A better assessment of that threat might have resulted in better counter-measures, saving the lives of thousands of aircrew members.  Freeman Dyson believes that removing ineffective gun turrets might have added another 50 knots of airspeed to a Lancaster or Halifax, meaning that bomber crews would spend less time over enemy territory, and night fighter crews would find it more difficult to intercept a faster foe.     

Unfortunately, the history of warfare is littered with examples of faulty (or disregarded) intelligence information, blended together with a poor operational plan, under less-than-ideal environmental conditions.  All of those elements came together in the skies over Germany, on a moon-lit March night eight decades ago, and hundreds of brave men paid the ultimate price.

***
ADDENDUM:  The Nuremberg Raid has inspired at least two excellent books, including a very detailed account by noted military historian Martin Middlebrook that was published in 1986 and a newer narrative by John Nichol that appeared two years ago.  Mr. Nichol is a former RAF navigator who was captured by Iraq when his Tornado fighter-bomber was shot down during the first Gulf War.

A more controversial reference is Brian McKenna's 1991 documentary that bears the same title as this post.  The film looks at the thousands of Canadian crew members who served in Bomber Command during World War II and bore the same sacrifices.  However, a number of Canadian veterans (and their families) have excoriated McKenna's film, claiming it depicts bomber command crews as robots who mindlessly carried out orders to exterminate civilians.  The ombudsman for the Canadian Broadcasting Corporation, which originally aired the film, later determined that the film had serious problems with accuracy, but historians who re-examined military records claimed McKenna's documentary is accurate.           

Various accounts of the Nuremberg raid have touched on a conspiratorial element--a belief that the heavy losses stemmed from an intelligence set-up.  Put another way: some believe that the Germans knew that Nuremberg would be targeted in advance, allowing them to decimate the bomber stream.  According to this theory--which has never been completely substantiated--the location of the main RAF target on 30/31 March was fed to the Germans through a double agent, who was later used to transmit false information about the Normandy invasion.  To establish his credibility, the Allied high command decided to give him accurate information about the Nuremberg raid, a decision that (if it actually occurred) signed the death warrant for scores of aircrew members.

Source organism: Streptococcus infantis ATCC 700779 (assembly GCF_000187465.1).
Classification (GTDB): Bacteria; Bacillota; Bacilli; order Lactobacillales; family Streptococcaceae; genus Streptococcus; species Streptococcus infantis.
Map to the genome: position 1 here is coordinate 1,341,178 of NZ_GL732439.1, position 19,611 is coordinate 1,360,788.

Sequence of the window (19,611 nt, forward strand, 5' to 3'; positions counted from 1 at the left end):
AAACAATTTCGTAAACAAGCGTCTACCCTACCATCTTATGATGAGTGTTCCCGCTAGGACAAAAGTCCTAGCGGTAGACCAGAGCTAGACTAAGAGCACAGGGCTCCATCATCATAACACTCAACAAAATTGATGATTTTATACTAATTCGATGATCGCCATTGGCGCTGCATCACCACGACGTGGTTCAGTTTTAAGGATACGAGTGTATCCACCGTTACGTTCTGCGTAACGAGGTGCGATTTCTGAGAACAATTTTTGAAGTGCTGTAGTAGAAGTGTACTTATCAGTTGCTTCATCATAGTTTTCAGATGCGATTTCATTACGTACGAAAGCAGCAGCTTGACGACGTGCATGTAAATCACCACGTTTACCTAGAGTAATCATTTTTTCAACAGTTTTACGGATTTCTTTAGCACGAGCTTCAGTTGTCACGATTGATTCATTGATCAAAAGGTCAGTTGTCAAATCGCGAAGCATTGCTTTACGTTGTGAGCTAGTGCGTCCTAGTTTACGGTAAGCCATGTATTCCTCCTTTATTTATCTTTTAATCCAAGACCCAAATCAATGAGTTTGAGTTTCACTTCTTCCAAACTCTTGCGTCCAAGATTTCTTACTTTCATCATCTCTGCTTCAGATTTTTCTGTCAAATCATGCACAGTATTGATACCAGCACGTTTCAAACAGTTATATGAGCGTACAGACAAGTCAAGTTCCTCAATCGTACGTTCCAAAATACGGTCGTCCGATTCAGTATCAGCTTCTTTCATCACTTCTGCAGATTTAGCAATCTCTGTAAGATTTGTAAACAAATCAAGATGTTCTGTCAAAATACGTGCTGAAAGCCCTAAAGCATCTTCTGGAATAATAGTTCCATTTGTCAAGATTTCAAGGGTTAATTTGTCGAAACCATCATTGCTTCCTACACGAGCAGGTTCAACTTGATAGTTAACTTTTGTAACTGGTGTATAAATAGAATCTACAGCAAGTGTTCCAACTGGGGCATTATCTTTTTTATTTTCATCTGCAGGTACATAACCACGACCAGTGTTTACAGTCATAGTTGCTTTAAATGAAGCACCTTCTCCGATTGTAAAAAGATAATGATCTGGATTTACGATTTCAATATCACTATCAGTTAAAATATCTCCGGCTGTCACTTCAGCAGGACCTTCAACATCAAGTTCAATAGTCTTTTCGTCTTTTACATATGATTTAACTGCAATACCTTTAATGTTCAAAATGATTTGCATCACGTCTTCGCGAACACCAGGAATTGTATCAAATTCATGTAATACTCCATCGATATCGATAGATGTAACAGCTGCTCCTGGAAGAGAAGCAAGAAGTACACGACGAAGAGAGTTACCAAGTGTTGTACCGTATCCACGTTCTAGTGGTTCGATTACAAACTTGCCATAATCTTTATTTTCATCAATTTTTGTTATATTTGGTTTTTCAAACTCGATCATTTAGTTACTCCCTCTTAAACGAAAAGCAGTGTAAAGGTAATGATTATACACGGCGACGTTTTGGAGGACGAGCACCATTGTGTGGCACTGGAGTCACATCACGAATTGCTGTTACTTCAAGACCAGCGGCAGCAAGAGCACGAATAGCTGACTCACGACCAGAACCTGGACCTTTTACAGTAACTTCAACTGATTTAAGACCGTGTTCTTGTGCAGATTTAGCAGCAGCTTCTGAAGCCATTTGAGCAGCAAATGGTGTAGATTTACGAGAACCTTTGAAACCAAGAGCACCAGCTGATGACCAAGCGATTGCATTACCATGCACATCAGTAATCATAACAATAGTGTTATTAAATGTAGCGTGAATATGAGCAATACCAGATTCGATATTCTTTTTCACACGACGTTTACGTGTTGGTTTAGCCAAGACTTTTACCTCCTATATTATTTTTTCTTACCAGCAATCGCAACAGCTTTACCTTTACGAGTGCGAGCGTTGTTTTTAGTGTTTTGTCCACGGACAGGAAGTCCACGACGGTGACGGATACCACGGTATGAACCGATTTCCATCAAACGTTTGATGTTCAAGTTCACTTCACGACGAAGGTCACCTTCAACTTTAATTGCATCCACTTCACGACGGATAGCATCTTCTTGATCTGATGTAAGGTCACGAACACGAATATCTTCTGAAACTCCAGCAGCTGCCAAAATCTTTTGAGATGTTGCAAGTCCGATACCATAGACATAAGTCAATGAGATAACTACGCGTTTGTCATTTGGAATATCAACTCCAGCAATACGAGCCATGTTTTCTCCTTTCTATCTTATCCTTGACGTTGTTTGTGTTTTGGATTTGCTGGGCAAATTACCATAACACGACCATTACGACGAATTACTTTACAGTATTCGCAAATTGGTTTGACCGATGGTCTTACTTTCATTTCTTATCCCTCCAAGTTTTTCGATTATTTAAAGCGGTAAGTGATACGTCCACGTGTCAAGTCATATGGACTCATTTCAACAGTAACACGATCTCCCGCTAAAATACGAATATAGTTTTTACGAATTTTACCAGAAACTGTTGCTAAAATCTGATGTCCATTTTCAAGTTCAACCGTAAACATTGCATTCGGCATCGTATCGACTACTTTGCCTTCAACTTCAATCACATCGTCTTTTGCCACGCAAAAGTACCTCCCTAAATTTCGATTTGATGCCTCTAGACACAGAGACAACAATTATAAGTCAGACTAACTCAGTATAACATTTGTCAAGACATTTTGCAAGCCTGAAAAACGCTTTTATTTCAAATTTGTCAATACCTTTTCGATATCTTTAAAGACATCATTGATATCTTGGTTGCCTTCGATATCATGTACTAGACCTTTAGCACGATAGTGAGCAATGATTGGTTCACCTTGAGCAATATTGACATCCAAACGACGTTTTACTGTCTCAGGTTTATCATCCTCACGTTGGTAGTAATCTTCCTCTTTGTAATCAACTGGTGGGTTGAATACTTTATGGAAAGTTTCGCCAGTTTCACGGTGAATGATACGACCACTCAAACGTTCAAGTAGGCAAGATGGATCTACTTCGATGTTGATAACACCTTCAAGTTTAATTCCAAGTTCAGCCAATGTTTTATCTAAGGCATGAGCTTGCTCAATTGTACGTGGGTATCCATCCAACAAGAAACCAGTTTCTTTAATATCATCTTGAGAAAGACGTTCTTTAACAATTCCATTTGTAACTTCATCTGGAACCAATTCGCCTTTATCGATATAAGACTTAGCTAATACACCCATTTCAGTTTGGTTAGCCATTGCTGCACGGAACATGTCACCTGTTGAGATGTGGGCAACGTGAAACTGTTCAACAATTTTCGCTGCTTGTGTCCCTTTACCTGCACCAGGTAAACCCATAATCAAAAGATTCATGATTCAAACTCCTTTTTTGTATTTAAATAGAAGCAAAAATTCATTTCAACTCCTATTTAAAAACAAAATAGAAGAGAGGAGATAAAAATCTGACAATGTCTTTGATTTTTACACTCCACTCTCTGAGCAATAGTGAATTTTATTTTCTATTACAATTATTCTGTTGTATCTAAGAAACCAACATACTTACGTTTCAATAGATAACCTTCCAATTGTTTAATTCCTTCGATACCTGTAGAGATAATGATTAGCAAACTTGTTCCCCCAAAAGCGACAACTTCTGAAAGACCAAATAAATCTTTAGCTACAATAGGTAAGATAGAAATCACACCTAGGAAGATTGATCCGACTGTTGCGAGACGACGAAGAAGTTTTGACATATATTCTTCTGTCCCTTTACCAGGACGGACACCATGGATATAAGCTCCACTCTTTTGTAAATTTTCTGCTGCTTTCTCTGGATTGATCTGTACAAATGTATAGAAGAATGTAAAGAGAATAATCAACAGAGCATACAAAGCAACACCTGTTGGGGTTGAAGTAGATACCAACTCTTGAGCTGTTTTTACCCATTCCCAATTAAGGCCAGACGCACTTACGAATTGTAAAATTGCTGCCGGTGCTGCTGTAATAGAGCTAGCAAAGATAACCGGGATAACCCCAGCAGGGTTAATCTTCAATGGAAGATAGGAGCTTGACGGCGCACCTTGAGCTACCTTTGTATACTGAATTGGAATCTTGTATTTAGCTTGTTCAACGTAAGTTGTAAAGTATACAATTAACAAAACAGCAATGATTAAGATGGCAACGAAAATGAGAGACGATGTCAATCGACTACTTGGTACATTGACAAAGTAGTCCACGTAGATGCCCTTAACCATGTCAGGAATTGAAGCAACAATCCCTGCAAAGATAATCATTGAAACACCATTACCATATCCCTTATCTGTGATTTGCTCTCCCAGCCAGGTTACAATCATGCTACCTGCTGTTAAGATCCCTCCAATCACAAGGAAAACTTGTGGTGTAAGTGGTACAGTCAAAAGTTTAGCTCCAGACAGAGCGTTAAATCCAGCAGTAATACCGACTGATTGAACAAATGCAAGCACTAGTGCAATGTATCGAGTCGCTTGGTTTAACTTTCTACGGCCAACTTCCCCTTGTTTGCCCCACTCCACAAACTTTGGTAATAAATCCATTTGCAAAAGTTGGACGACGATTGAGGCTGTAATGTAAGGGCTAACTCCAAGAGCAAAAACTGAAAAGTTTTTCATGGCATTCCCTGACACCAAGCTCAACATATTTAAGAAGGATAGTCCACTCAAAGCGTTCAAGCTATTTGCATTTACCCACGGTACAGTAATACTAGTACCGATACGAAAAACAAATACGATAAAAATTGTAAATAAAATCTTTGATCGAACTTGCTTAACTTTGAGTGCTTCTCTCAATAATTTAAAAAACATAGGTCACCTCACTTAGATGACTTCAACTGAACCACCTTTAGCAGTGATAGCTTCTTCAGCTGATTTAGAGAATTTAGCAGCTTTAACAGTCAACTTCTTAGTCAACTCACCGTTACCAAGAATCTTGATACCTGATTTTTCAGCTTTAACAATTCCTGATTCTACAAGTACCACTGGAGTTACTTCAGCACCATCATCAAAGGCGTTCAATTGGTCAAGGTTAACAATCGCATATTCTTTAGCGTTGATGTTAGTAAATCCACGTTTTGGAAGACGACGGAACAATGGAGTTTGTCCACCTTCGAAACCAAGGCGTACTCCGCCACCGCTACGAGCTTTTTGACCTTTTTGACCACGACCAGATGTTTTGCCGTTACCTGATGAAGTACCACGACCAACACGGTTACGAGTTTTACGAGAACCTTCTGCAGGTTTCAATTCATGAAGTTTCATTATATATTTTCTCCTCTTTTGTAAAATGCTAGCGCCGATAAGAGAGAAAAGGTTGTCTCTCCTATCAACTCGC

On the other hand, there is compelling evidence that valuable intelligence information--much of it derived from ULTRA intercepts--was withheld from Bomber Command during World War II.  Former RAF Wing Commander John Stubbington's book Kept in the Dark (2010) presents a convincing case that Harris and his staff were denied the best intelligence because of in-fighting within various intelligence organizations and political battles at the highest levels of the Allied high command.        

    

Saturday, March 28, 2015

The Kingdom's Nukes


By some accounts, the "crowning achievement" of the Obama Administration's foreign policy may be just hours away.

According to Reuters (and other media outlets), the U.S. and key European allies, along with Russia and China, are closing in on a "2 or 3 page agreement" that would form the basis for a nuclear accord with Iran